A picture of the NINA app icon on a smartphone
The Fraunhofer Institute for Open Communication Systems (FOKUS) has developed the free-of-charge NINA app to inform people through their mobile phonesImage: picture-alliance/dpa/R. Vennenbernd

There's mounting criticism at the moment of how BBK handled public warnings during the floods. BBK chief Armin Schuster was blamed for informing populations in the affected regions too late. In an interview for public German radio, he rejected the criticism, saying BBK's alarm infrastructure worked completely well.

"Between Wednesday [July 7] and Saturday [July 10], we were sending out a total of 150 successive notifications," he said, adding that DWD's weather forecasts were also "to the point" in warning of heavy precipitation well in advance. "But you can never be so precise as to say exactly which location is hit with how much rainfall and for how long," he said.

A system in need of reforms

Communications among German rescue organizations work on channels that are different from push notifications on people's mobiles. A mobile digital network, established and maintained by the government, covers 99% of German territory, ensuring that communication can be maintained even when telecom infrastructure is severely impeded.  

In addition, there are still old-fashioned air-raid sirens installed on public buildings in Germany, with most of them dating back to the Cold War era, or even further to World War II. Many of them have been removed in recent years to save maintenance costs. Now, there are calls, however, to bring those sirens back on again. Some experts say sirens make no sense because they would need electricity that's often not available in disaster scenarios.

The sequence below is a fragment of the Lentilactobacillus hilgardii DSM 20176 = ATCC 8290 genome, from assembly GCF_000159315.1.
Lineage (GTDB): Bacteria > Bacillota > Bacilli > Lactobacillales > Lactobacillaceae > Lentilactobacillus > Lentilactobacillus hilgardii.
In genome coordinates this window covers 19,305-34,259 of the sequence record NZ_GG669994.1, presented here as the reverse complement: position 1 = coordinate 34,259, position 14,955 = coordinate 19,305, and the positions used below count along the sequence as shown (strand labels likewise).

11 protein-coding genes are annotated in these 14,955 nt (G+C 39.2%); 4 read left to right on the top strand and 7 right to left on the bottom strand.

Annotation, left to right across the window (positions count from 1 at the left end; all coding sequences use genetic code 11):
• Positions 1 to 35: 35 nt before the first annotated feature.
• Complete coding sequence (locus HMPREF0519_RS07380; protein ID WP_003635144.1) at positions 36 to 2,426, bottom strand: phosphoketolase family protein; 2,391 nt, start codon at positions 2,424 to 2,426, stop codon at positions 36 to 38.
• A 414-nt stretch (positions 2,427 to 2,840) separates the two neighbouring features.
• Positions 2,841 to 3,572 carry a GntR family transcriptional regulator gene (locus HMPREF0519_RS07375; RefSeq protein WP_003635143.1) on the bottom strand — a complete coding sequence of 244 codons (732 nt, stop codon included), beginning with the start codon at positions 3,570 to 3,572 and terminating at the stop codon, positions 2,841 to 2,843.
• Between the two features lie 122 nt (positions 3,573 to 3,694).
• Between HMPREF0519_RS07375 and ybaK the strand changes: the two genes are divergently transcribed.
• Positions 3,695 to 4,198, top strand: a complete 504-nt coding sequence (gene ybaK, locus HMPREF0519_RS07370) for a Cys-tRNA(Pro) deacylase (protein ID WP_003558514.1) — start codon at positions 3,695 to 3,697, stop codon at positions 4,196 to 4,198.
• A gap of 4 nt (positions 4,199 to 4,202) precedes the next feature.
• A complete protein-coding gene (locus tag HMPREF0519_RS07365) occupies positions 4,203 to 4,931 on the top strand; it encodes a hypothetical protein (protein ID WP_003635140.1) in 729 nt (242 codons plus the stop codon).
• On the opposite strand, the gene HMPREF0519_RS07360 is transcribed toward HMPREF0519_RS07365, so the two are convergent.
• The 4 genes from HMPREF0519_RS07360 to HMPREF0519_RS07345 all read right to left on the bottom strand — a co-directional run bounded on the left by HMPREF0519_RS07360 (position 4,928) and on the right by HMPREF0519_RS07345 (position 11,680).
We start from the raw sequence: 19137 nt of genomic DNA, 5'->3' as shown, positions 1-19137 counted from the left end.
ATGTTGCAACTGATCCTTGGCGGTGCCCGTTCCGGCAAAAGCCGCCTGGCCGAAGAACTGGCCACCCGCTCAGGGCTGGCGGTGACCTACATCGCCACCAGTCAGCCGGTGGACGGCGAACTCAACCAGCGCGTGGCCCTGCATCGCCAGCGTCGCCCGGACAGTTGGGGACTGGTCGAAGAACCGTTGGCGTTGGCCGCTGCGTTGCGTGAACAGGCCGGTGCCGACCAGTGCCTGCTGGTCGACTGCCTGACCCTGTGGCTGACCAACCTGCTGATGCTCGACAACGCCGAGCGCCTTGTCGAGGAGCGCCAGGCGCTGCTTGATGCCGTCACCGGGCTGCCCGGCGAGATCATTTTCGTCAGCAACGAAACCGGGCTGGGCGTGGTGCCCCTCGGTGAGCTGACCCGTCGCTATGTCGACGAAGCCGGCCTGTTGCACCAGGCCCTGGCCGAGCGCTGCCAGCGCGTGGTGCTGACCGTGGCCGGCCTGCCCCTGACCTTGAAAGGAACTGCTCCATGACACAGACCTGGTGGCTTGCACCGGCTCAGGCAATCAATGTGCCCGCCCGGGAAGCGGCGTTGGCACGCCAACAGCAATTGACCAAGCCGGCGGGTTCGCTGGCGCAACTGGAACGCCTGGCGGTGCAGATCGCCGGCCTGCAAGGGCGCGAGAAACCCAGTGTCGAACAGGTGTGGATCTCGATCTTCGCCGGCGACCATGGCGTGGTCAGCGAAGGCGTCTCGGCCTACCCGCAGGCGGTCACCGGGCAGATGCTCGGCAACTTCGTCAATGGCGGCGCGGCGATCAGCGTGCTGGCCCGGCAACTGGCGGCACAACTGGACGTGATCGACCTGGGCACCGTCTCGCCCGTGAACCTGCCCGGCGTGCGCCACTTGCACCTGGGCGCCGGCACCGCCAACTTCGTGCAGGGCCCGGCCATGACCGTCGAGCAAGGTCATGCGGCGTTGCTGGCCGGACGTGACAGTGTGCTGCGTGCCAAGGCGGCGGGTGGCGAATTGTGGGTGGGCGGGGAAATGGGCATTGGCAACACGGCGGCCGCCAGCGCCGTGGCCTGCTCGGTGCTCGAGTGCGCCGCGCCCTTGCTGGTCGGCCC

BBK chief Armin Schuster has conceded that Germany's disaster protection system is in need of repair, and promised reforms after a national emergency warning day went miserably wrong in May 2020. A main plank in the reform is bringing back the good old sirens.

"Just three months into the reform, I'm positively surprised to see how committed the regional governments are in providing public funding for reinstalling sirens," Schuster said recently. Until the end of this year, he promised to come up with a catalog of German regions potentially at risk of disaster to determine "where, and how much will need to be invested." Part of the new early-warning system, he noted, will be air-raid sirens and smartphone apps.

This article has been adapted from the original German